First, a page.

Random Movement Organic Flash Template

Random Movement Organic Flash Template
FlashR CS5.5 has many time saving templates that supply the code most frequently used in Flash projects and the code is easily customized. In this tutorial, we will examine the Random Movement Organic Template which I recently used to create an animation of spiders swarming over the stage. You will find this template when you start a new project.

  1. From the Welcome screen, choose Animation from the Create from Template list on the left.

  2. From the list of Animation templates choose Random Movement Organic.

  3. The bare bones template has three layers.

    On the top layer are some instructions.

    On the next layer are eight particles (movie clips), which are our bugs, in a row across the bottom of the stage.

    On the bottom layer we have the solid colored rectangle which turns our stage charcoal black.

    The instructions tell us to double-click on a bug and check out the ActionScript that will run the animation. Let's do that.

    Once you double-click a bug, you will be on the Particle timeline. We are now inside the workings of one particle or bug. With the first frame of the Actions layer selected, open the Actions panel.

  4. As you can see, we have four variables.

    var speed:Number = 6;

    var myRotation:Number = 0;
    var ychange:Number;
    var xchange:Number;

    The speed variable controls the speed of the bugs moving over the stage. By default it is set to 6 and when we preview the animation the bugs move fairly fast. But let's up the number to 16 and preview. Now the bugs are really running around.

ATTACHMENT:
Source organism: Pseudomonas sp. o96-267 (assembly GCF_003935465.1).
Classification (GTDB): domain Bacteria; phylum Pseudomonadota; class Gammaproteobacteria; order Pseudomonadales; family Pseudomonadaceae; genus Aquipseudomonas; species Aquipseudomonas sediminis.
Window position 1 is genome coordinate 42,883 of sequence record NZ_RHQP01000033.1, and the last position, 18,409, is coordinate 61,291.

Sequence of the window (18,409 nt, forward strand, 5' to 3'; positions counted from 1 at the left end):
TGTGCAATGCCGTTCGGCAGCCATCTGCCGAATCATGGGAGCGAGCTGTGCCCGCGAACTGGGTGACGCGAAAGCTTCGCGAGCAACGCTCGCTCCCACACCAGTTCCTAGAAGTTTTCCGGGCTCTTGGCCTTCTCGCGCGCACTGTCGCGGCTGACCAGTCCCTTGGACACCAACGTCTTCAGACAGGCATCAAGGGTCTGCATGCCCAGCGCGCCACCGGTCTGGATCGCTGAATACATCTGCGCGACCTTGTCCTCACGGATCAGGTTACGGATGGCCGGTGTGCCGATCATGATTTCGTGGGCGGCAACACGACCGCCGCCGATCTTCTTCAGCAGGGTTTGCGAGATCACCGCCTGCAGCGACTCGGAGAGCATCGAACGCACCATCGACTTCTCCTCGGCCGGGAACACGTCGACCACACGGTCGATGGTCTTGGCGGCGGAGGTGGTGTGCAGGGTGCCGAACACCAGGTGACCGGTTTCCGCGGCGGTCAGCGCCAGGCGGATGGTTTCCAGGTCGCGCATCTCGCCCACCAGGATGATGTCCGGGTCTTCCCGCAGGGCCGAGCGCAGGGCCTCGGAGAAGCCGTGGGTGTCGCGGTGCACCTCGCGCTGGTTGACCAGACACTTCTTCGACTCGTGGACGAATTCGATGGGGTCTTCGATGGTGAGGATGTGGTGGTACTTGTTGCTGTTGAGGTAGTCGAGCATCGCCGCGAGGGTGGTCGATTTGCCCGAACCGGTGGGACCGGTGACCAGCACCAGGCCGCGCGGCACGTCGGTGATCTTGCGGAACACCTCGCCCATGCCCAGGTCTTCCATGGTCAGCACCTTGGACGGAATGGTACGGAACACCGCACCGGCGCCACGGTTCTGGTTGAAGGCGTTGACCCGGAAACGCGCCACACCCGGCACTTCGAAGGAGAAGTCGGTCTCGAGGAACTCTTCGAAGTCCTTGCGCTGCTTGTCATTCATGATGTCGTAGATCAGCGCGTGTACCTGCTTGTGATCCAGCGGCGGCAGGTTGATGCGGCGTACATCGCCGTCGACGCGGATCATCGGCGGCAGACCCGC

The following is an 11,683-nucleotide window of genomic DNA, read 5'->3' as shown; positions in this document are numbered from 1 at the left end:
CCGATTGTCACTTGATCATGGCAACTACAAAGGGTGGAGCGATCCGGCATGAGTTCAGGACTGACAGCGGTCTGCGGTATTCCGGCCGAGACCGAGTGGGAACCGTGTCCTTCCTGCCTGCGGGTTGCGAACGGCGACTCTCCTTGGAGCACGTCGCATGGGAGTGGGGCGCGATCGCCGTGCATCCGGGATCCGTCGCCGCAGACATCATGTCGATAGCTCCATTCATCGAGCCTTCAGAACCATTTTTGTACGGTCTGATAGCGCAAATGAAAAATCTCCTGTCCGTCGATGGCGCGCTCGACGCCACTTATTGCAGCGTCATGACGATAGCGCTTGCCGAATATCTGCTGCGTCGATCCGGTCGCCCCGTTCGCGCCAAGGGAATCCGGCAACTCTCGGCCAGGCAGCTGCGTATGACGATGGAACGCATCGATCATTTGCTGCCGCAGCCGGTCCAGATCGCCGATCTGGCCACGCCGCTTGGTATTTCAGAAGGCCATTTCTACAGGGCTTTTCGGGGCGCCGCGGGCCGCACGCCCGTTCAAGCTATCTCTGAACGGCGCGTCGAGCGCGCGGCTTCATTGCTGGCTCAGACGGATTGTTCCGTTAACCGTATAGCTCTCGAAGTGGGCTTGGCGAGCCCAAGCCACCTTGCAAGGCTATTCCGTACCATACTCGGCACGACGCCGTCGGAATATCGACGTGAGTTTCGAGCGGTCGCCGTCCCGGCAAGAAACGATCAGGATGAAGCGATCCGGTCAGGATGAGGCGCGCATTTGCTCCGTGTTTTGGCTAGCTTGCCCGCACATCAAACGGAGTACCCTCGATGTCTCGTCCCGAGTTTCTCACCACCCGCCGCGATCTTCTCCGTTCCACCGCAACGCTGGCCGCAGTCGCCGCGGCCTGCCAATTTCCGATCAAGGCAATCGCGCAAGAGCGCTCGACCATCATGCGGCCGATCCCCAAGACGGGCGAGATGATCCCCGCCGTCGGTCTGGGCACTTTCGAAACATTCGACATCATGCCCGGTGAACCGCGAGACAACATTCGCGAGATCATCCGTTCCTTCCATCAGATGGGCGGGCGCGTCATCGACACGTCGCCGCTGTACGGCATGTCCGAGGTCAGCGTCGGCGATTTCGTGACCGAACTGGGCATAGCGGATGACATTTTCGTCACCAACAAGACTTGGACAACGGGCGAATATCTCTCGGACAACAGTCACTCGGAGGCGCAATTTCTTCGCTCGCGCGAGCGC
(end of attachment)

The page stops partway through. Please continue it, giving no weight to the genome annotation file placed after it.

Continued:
The other three variables work together within a function, along with some random math calculations, to make the bugs run all over the stage instead of together as a unit. Let's take a look at the fl_moveParticle function.

    First, we get a random number for how much to rotate the bug from its current position. This will not move the bug but only rotate it in place.

    Next we get random numbers for moving the bug to a new X and Y location on the stage.

    But we have to make sure that the bug doesn't go off the stage. So we use a few if statements to confirm that the bug is within the width and height boundaries of the stage. If not, then we move the bug back onto the stage. Of course, you will want to customize the maximum width and height to match the dimension of your own stage.

    Finally, we add the new random numbers to the bug's current x and y positions and we change the bug's current degree of rotation to the new random myRotation.

Once you get the animation fine tuned, you can replace the default bugs with your own bug movie clip. Each bug on the stage is an instance of the same Particle movie clip. The default bug does not move it's legs but you can add this secondary animation to your own bug.

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